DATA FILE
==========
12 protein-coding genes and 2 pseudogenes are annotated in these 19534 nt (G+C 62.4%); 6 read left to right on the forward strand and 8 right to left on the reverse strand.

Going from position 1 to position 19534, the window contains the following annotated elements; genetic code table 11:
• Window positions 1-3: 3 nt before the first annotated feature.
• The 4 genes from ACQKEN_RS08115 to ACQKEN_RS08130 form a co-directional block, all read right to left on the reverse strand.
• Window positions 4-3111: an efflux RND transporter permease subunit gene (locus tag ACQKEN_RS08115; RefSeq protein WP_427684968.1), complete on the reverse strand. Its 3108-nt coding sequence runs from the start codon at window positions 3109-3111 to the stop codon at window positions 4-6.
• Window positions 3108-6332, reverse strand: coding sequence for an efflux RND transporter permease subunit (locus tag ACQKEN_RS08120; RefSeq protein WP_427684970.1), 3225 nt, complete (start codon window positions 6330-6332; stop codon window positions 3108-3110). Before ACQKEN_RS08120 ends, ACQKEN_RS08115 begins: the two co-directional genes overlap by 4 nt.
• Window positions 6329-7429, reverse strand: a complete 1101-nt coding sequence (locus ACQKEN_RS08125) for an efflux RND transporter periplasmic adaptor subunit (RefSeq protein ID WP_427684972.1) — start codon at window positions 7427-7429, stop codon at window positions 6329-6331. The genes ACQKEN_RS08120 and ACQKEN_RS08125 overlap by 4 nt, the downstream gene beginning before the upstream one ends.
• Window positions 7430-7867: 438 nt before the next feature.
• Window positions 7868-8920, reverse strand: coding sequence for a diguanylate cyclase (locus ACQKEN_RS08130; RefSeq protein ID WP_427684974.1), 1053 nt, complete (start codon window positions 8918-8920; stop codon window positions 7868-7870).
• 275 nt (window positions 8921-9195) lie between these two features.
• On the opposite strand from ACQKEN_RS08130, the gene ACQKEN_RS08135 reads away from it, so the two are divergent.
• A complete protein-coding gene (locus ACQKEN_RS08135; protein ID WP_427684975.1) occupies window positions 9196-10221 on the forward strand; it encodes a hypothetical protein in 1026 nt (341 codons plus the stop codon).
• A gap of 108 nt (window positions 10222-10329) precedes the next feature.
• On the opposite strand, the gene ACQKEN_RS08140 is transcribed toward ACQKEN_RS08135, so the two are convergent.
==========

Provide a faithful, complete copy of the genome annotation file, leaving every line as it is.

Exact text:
12 protein-coding genes and 2 pseudogenes are annotated in these 19534 nt (G+C 62.4%); 6 read left to right on the forward strand and 8 right to left on the reverse strand.

Going from position 1 to position 19534, the window contains the following annotated elements; genetic code table 11:
• Window positions 1-3: 3 nt before the first annotated feature.
• The 4 genes from ACQKEN_RS08115 to ACQKEN_RS08130 form a co-directional block, all read right to left on the reverse strand.
• Window positions 4-3111: an efflux RND transporter permease subunit gene (locus tag ACQKEN_RS08115; RefSeq protein WP_427684968.1), complete on the reverse strand. Its 3108-nt coding sequence runs from the start codon at window positions 3109-3111 to the stop codon at window positions 4-6.
• Window positions 3108-6332, reverse strand: coding sequence for an efflux RND transporter permease subunit (locus tag ACQKEN_RS08120; RefSeq protein WP_427684970.1), 3225 nt, complete (start codon window positions 6330-6332; stop codon window positions 3108-3110). Before ACQKEN_RS08120 ends, ACQKEN_RS08115 begins: the two co-directional genes overlap by 4 nt.
• Window positions 6329-7429, reverse strand: a complete 1101-nt coding sequence (locus ACQKEN_RS08125) for an efflux RND transporter periplasmic adaptor subunit (RefSeq protein ID WP_427684972.1) — start codon at window positions 7427-7429, stop codon at window positions 6329-6331. The genes ACQKEN_RS08120 and ACQKEN_RS08125 overlap by 4 nt, the downstream gene beginning before the upstream one ends.
• Window positions 7430-7867: 438 nt before the next feature.
• Window positions 7868-8920, reverse strand: coding sequence for a diguanylate cyclase (locus ACQKEN_RS08130; RefSeq protein ID WP_427684974.1), 1053 nt, complete (start codon window positions 8918-8920; stop codon window positions 7868-7870).
• 275 nt (window positions 8921-9195) lie between these two features.
• On the opposite strand from ACQKEN_RS08130, the gene ACQKEN_RS08135 reads away from it, so the two are divergent.
• A complete protein-coding gene (locus ACQKEN_RS08135; protein ID WP_427684975.1) occupies window positions 9196-10221 on the forward strand; it encodes a hypothetical protein in 1026 nt (341 codons plus the stop codon).
• A gap of 108 nt (window positions 10222-10329) precedes the next feature.
• On the opposite strand, the gene ACQKEN_RS08140 is transcribed toward ACQKEN_RS08135, so the two are convergent.